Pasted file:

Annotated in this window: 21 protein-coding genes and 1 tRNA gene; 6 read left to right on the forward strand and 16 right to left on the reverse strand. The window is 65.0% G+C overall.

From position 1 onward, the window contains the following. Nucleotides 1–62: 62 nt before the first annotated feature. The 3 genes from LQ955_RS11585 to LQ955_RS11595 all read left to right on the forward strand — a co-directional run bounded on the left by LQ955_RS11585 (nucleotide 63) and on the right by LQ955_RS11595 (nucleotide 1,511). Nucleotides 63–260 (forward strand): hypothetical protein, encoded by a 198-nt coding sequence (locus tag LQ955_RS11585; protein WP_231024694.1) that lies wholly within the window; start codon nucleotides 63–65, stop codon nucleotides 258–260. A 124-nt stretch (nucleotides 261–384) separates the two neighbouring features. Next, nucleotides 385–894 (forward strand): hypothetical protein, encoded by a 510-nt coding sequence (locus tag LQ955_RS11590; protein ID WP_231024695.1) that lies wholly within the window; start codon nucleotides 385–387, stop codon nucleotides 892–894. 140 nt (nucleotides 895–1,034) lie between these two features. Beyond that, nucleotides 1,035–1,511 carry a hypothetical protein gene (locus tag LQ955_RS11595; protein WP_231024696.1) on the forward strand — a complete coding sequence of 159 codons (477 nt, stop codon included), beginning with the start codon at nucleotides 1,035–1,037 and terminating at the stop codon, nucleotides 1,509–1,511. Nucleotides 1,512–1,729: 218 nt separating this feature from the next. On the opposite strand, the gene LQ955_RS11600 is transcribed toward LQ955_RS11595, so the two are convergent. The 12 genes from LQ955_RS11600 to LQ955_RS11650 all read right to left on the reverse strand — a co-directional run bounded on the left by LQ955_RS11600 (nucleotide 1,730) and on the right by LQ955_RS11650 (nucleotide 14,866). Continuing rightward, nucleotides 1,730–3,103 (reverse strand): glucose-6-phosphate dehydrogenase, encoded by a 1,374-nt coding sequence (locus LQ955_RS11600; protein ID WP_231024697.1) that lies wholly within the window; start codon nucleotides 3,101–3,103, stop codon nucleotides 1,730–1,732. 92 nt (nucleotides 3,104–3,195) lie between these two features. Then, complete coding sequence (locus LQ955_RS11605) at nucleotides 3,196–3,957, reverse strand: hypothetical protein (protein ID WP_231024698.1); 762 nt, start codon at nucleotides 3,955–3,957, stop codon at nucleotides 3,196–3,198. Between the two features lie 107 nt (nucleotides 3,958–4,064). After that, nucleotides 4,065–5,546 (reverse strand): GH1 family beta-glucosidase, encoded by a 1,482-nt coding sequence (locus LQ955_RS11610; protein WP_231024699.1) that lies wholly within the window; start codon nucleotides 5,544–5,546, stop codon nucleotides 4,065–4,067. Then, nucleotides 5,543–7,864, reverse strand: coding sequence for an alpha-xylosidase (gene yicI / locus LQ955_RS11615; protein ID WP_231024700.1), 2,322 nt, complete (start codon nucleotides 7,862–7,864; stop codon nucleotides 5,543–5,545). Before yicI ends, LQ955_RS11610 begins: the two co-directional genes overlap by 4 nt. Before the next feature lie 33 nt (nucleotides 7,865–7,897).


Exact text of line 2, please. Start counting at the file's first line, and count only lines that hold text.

From position 1 onward, the window contains the following. Nucleotides 1–62: 62 nt before the first annotated feature. The 3 genes from LQ955_RS11585 to LQ955_RS11595 all read left to right on the forward strand — a co-directional run bounded on the left by LQ955_RS11585 (nucleotide 63) and on the right by LQ955_RS11595 (nucleotide 1,511). Nucleotides 63–260 (forward strand): hypothetical protein, encoded by a 198-nt coding sequence (locus tag LQ955_RS11585; protein WP_231024694.1) that lies wholly within the window; start codon nucleotides 63–65, stop codon nucleotides 258–260. A 124-nt stretch (nucleotides 261–384) separates the two neighbouring features. Next, nucleotides 385–894 (forward strand): hypothetical protein, encoded by a 510-nt coding sequence (locus tag LQ955_RS11590; protein ID WP_231024695.1) that lies wholly within the window; start codon nucleotides 385–387, stop codon nucleotides 892–894. 140 nt (nucleotides 895–1,034) lie between these two features. Beyond that, nucleotides 1,035–1,511 carry a hypothetical protein gene (locus tag LQ955_RS11595; protein WP_231024696.1) on the forward strand — a complete coding sequence of 159 codons (477 nt, stop codon included), beginning with the start codon at nucleotides 1,035–1,037 and terminating at the stop codon, nucleotides 1,509–1,511. Nucleotides 1,512–1,729: 218 nt separating this feature from the next. On the opposite strand, the gene LQ955_RS11600 is transcribed toward LQ955_RS11595, so the two are convergent. The 12 genes from LQ955_RS11600 to LQ955_RS11650 all read right to left on the reverse strand — a co-directional run bounded on the left by LQ955_RS11600 (nucleotide 1,730) and on the right by LQ955_RS11650 (nucleotide 14,866). Continuing rightward, nucleotides 1,730–3,103 (reverse strand): glucose-6-phosphate dehydrogenase, encoded by a 1,374-nt coding sequence (locus LQ955_RS11600; protein ID WP_231024697.1) that lies wholly within the window; start codon nucleotides 3,101–3,103, stop codon nucleotides 1,730–1,732. 92 nt (nucleotides 3,104–3,195) lie between these two features. Then, complete coding sequence (locus LQ955_RS11605) at nucleotides 3,196–3,957, reverse strand: hypothetical protein (protein ID WP_231024698.1); 762 nt, start codon at nucleotides 3,955–3,957, stop codon at nucleotides 3,196–3,198. Between the two features lie 107 nt (nucleotides 3,958–4,064). After that, nucleotides 4,065–5,546 (reverse strand): GH1 family beta-glucosidase, encoded by a 1,482-nt coding sequence (locus LQ955_RS11610; protein WP_231024699.1) that lies wholly within the window; start codon nucleotides 5,544–5,546, stop codon nucleotides 4,065–4,067. Then, nucleotides 5,543–7,864, reverse strand: coding sequence for an alpha-xylosidase (gene yicI / locus LQ955_RS11615; protein ID WP_231024700.1), 2,322 nt, complete (start codon nucleotides 7,862–7,864; stop codon nucleotides 5,543–5,545). Before yicI ends, LQ955_RS11610 begins: the two co-directional genes overlap by 4 nt. Before the next feature lie 33 nt (nucleotides 7,865–7,897).